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Can Schools Bridge the Digital Divide?

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As education becomes increasingly digital, it creates a world of opportunities for students, who can now visit world-famous museums or collaborate with other students without ever leaving the classroom.

But it also creates potential barriers for families lacking access to adequate devices or high-speed internet and can lead to a growing opportunity gap.

These issues were the focus of a panel called “Inequities in Technology: Bridging the Digital Divide” at the Education Writers Association National Seminar in Boston, where experts explained facets of the divide and how school districts can intervene to ensure all students benefit from technology in the classroom.

The Hechinger Report’s Meghan Murphy, who moderated the panel, was joined by Keith Krueger, the CEO of the Consortium for School Networking (CoSN), and Katrina Stevens, the deputy director of the U.S. Department of Education’s Office of Educational Technology.

Some of the equity issues surrounding technology have been resolved in recent years, Krueger said, as devices have become more affordable and the Federal Communications Commission last year provided a more predictable funding source for wireless internet in schools.

“But that begs the question of what happens when kids go home, especially as education – the actual learning – has gone digital,” Krueger said. The disparity in access to high-speed internet at home, he said, has become known as the “homework gap.”

Innovative Solutions

To be sure, at-home internet connectivity is less of an issue than it was five years ago, when only about half of households had broadband. But there are still about 5 million households with school-aged children lacking high-speed internet, Krueger said. And those households are four times more likely to be low-income, black or Hispanic.

Some schools have used community partnerships and ingenuity to bring internet access to kids at home, and many of the more innovative solutions, like Coachella Valley Unified Schools’ solar-powered Wi-Fi-enabled school buses, have garnered media attention.

But the vast majority of school districts – 75 percent, according to a recent CoSN survey – are not doing anything to address the lack of internet access for those students outside of school, Krueger said.

“We have to convince an awful lot of educators and policymakers that this is, in fact, their responsibility,” he said.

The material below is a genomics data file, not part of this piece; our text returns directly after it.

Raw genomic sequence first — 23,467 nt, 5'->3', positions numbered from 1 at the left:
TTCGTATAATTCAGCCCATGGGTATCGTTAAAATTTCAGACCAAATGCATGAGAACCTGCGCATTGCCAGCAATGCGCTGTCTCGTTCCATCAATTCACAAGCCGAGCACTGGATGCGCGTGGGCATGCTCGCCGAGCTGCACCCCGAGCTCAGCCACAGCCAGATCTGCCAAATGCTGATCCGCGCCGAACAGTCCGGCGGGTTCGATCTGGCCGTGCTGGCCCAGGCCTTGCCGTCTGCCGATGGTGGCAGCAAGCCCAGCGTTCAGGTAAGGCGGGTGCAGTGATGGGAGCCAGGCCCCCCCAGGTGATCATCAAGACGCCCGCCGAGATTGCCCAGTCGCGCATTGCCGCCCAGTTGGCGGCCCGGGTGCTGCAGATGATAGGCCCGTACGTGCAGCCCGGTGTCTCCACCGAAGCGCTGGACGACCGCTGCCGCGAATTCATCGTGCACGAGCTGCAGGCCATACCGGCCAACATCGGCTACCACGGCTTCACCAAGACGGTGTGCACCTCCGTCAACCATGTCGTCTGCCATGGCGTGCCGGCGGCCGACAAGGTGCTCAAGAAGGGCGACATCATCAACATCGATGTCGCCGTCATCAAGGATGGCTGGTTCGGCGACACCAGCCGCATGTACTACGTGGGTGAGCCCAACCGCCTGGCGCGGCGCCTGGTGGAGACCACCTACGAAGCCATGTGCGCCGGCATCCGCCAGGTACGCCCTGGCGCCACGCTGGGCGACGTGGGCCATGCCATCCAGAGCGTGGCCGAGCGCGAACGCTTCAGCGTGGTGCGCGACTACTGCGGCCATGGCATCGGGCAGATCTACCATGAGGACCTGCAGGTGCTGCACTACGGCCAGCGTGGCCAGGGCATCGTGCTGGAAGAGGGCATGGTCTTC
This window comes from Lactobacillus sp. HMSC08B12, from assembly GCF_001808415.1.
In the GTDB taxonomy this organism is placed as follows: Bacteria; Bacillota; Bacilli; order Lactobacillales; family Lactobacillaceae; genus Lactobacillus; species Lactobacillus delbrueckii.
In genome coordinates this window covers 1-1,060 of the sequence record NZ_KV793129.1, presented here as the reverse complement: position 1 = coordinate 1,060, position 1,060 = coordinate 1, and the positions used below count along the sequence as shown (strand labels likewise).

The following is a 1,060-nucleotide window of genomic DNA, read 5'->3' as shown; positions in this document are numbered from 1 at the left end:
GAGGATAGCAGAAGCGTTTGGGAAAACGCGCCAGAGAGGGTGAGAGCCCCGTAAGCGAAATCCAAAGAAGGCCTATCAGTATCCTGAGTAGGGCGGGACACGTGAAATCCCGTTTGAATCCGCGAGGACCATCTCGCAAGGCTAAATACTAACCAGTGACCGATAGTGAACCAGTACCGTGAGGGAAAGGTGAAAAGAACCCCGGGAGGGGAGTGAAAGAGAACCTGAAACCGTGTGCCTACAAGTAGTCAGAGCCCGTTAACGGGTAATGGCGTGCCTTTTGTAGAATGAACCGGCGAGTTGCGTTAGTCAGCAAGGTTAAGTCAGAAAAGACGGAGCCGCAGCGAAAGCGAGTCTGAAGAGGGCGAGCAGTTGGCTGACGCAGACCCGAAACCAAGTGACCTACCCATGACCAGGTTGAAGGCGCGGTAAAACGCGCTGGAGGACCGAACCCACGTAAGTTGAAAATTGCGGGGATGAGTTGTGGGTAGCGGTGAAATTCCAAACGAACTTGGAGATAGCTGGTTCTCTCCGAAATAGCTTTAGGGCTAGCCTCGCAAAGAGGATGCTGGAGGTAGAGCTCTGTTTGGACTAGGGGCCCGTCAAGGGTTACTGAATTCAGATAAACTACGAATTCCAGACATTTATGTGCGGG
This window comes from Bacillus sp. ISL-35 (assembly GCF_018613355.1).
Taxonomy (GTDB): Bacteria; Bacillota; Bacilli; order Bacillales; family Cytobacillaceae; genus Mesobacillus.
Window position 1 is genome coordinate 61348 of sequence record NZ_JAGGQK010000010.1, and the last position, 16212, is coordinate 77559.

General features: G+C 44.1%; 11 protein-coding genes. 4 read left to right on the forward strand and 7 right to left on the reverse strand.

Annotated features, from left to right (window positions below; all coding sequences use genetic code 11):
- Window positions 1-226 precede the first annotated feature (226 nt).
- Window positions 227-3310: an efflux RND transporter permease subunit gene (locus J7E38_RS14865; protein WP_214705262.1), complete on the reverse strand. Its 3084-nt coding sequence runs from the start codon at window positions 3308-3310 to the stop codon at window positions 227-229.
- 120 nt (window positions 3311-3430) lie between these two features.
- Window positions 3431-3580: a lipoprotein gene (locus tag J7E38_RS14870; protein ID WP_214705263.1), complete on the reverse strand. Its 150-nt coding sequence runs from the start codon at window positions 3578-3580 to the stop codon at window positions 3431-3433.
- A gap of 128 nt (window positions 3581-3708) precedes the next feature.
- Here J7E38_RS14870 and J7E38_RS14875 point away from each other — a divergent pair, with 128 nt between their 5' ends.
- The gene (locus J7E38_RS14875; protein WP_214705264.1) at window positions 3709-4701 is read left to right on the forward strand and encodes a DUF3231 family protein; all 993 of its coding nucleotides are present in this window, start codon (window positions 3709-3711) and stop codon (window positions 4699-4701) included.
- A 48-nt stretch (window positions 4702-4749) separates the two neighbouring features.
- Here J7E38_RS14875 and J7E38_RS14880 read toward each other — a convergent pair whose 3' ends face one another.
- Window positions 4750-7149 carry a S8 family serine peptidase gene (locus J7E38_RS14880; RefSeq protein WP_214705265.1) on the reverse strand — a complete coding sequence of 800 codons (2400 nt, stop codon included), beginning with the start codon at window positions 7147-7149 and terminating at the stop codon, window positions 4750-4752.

Active and Passive Use

Inequities in technology can also manifest themselves as what Stevens called the “digital-use divide – where the way in which technology is used varies widely from school to school.

Some schools use devices passively, simply as content delivery platforms, she said. If students are just using, say, an iPad to complete an assignment they might otherwise do on paper, it’s “not really transformational in any way,” Stevens said. Passive use, she said, could in some cases diminish student engagement.

For devices to truly make a difference in students’ learning, she argued, they need to be “a car that students are driving somewhere.”

Several good examples of “active use” Stevens cited include:

  • Connecting students with researchers and other experts;
  • Taking a virtual field trip to museums in Europe; and
  • Digitally linking up a pair of schools – one in Rochester, New York, the other in Tampa, Florida, for instance – for a collaborative civil rights class.

A major predictor of whether students are actively or passively using devices, she said, is the socioeconomic status and racial makeup of the student population. Schools that primarily serve low-income families tend to use technology in more passive ways than affluent schools.

“Technology’s really great power is that it can be used to shrink these longstanding equity and accessibility gaps,” Stevens said. “It’s really an important moment … to make sure that we are, in fact, shrinking those gaps by using technology and that we’re not somehow increasing these by the way we’re using technology in class.”

Technology also allows educators to personalize student learning, Stevens said, which she argued is key to narrowing achievement gaps.

“In the past, teachers were kind of overwhelmed and would teach to the middle,” she said. Technology now helps educators more quickly assess what students know, bring in appropriate resources, and intervene in a way that suits the individual student, she said.

For schools to ensure devices are used in a meaningful way, Stevens said, educational leaders need to bring all teachers on board and provide them with adequate professional development around technology.

It’s not enough, she said, to just give every student a device.